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Families & Community

Teens make the best teachers when it comes to sex and consent

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Paul Weaver
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In response to what has been a national movement to address sexual assault on college campuses, the University of Michigan released results from a campus survey on sexual misconduct earlier this week. The goal behind the survey, says President Mark Schlissel, is to get a better idea of what’s happening on campus to ultimately improve sexual assault prevention efforts. The university has faced scrutiny for failing to act on reported assaults in a reasonable time.

The survey says that 22.8% of female students had some sort of nonconsensual experience happen to them in the past year alone. 6.8% of male students reported unwanted sexual activity.

An effective way to prevent these nonconsensual sexual experiences is to teach students to get consent from their partner before going forward with sex. Fewer than 50% of U of M students surveyed said they get verbal consent, and around 70% said they look for non-verbal cues that indicate the other person is okay with what’s about to happen.

“Non-verbal cues” can be easily misunderstood, especially when someone is caught up in the moment. Experts say consent is an active, not passive act. This means that just because someone isn’t resisting sex doesn’t mean they consent to it. The absence of “no” does not automatically mean “yes.”

Instead of teaching students to avoid being sexually assaulted, new affirmative consent efforts teach young people not to sexually assault others.

U of M already does this kind of peer-to-peer training. But exposing students to this way of thinking before they ever set foot on a college campus might make a huge difference when they get there, which is exactly what some sex ed programs are starting to do.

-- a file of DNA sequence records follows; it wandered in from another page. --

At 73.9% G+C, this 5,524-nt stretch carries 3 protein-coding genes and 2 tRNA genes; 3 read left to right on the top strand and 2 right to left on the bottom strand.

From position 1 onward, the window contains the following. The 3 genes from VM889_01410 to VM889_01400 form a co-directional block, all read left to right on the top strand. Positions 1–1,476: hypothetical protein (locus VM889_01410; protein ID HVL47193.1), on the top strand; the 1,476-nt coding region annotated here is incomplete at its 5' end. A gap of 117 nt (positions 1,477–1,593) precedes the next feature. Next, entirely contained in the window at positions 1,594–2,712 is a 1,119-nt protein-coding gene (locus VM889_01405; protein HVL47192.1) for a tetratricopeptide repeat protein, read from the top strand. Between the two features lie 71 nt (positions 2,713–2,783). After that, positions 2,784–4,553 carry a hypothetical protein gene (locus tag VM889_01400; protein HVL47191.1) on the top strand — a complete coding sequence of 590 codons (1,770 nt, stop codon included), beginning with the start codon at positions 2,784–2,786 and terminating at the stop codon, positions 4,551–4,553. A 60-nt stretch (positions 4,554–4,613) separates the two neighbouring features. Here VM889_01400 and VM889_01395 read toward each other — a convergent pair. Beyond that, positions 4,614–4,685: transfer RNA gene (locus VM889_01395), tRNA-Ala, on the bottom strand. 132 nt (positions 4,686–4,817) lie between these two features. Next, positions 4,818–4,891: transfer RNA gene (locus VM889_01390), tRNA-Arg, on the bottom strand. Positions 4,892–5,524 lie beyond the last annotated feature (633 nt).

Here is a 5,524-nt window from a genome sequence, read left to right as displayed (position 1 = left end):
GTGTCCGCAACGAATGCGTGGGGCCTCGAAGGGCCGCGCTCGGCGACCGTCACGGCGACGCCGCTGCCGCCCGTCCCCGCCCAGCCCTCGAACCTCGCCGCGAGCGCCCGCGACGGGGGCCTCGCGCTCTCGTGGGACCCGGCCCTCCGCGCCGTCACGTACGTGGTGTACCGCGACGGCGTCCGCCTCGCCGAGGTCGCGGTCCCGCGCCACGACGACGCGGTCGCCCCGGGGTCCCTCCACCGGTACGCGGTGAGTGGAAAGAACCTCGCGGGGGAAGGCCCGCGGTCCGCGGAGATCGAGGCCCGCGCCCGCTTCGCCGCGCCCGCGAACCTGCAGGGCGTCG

Sex education programs have been proven to be more effective at reducing unwanted pregnancy and sexually transmitted infections when they cover things like power, control, and gender inequality. If you’re thinking high school kids might have a tough time talking to their teachers about this kind of stuff, you’re probably right – which is one reason why advocates say peer-to-peer programs can be really effective. Kids are more likely to open up to someone their own age about sex and relationships than an adult, and the messages they receive from peers have a huge impact on their own sexual activity.
 
The Teen Voice program at SafeHouse Center in Washtenaw County puts this peer-to-peer model into action. The group is made up of teen volunteers that, under the direction of SafeHouse staff, connect with local teens to provide education and awareness about things like dating violence, consent, and sexual assault. Teen Voice presents in schools and community groups across the county.

Barbara Neiss-May, director of SafeHouse, says Teen Voice not only spreads awareness but also conveys an important message to teens: in the event that dating violence or sexual assault does happen, they’re not alone and there is help available.

You can learn more about the Teen Voice program here.

Are you aware of any peer to peer sex education programs in Michigan? If so – let me know at brittanyb@michiganradio.org. Thanks!